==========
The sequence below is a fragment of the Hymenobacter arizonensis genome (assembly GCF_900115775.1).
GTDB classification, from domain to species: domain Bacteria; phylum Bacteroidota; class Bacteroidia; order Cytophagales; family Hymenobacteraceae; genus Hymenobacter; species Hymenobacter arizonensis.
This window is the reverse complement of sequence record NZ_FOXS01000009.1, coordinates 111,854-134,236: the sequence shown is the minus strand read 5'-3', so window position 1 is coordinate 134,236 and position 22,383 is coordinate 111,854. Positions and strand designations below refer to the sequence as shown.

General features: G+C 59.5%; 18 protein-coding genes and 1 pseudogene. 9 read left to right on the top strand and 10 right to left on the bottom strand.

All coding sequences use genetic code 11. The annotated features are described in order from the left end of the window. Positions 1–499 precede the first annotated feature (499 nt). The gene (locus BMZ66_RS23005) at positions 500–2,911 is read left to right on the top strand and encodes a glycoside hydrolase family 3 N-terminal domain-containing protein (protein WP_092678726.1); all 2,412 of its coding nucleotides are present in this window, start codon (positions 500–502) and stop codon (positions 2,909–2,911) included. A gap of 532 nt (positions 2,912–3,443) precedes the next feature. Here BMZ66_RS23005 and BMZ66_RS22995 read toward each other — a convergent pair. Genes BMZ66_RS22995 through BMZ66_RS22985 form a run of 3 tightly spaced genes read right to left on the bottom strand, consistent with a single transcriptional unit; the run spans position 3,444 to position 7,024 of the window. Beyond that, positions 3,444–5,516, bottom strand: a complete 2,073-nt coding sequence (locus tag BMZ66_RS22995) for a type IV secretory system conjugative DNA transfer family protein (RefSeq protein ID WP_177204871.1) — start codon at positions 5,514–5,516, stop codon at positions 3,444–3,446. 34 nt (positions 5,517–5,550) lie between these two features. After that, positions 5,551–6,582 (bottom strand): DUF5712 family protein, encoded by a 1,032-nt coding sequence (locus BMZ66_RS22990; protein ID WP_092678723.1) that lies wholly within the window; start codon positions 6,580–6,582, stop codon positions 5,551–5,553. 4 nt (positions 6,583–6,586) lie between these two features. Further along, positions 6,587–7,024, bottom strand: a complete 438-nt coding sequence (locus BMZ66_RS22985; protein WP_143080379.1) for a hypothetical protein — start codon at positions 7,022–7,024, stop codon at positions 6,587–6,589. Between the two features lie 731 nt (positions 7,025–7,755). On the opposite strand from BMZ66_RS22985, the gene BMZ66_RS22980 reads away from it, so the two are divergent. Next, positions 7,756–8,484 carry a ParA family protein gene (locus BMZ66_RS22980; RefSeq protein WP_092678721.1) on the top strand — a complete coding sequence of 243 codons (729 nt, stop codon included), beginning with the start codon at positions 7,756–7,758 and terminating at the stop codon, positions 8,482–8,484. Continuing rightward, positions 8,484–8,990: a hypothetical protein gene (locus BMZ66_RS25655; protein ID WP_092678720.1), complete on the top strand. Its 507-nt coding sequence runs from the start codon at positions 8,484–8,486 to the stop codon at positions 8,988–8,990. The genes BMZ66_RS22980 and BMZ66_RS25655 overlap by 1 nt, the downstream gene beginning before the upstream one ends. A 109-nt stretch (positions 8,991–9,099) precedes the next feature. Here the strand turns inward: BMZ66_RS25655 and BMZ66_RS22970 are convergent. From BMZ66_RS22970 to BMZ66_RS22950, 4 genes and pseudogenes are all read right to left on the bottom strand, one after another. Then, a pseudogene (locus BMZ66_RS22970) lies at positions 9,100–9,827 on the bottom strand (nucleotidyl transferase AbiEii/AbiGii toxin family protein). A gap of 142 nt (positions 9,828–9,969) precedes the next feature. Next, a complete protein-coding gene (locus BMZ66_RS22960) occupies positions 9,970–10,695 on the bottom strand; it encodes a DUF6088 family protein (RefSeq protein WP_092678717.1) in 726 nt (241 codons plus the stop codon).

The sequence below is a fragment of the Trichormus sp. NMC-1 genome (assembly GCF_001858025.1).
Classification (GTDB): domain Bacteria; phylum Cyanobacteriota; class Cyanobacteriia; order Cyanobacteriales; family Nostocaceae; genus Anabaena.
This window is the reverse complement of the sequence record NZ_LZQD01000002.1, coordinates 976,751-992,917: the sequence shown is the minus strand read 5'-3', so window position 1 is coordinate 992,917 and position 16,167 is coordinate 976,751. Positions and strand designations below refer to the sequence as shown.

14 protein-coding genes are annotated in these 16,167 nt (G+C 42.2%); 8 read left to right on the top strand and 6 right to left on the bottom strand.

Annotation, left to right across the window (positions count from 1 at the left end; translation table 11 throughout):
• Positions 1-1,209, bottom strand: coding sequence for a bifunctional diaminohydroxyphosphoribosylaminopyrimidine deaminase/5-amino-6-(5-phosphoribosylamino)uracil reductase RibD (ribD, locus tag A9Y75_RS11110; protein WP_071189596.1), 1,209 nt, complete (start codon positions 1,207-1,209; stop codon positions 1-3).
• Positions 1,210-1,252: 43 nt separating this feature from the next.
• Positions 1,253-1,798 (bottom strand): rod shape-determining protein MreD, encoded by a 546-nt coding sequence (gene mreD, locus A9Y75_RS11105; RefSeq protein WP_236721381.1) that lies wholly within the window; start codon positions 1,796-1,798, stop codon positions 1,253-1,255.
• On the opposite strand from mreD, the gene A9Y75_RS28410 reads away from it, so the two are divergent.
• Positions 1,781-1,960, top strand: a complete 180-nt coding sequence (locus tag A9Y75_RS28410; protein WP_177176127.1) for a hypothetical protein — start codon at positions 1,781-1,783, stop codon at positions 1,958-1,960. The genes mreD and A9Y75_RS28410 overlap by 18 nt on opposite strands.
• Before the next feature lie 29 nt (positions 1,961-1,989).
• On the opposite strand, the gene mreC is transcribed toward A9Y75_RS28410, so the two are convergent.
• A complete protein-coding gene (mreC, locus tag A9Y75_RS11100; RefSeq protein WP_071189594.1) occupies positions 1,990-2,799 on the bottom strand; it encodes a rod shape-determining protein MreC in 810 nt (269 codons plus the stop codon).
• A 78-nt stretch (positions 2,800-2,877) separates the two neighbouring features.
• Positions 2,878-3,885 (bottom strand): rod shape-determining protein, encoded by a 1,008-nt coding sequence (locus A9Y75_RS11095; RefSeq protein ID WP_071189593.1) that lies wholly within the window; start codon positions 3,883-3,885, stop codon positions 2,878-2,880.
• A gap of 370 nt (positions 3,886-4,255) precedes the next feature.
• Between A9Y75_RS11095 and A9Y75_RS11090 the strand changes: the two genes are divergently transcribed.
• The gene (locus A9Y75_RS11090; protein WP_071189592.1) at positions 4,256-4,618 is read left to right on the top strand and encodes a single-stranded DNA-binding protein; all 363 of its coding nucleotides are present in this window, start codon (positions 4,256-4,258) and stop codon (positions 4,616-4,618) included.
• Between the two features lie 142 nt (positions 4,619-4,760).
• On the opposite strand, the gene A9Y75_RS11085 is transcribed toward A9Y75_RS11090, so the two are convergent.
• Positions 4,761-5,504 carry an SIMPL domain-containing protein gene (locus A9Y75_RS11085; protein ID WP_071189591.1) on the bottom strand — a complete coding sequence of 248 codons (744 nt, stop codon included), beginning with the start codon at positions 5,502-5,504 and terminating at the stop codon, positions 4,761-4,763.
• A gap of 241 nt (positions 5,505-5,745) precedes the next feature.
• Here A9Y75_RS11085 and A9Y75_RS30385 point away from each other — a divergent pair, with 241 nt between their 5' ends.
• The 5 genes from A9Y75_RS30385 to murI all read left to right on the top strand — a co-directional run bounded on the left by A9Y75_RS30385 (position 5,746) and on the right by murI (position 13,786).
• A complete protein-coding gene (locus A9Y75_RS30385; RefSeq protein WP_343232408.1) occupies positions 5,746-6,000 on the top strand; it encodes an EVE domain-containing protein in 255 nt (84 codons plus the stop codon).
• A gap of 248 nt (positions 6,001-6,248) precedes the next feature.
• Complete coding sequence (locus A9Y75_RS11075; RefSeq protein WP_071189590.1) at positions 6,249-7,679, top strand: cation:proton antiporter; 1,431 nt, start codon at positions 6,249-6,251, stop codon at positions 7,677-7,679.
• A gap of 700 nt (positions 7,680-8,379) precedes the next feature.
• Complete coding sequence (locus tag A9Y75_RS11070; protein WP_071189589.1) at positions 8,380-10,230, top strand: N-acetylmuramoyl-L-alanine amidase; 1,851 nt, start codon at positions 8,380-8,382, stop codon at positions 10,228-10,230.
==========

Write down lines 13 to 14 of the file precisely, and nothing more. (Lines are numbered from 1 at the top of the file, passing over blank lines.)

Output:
• Positions 1,253-1,798 (bottom strand): rod shape-determining protein MreD, encoded by a 546-nt coding sequence (gene mreD, locus A9Y75_RS11105; RefSeq protein WP_236721381.1) that lies wholly within the window; start codon positions 1,796-1,798, stop codon positions 1,253-1,255.
• On the opposite strand from mreD, the gene A9Y75_RS28410 reads away from it, so the two are divergent.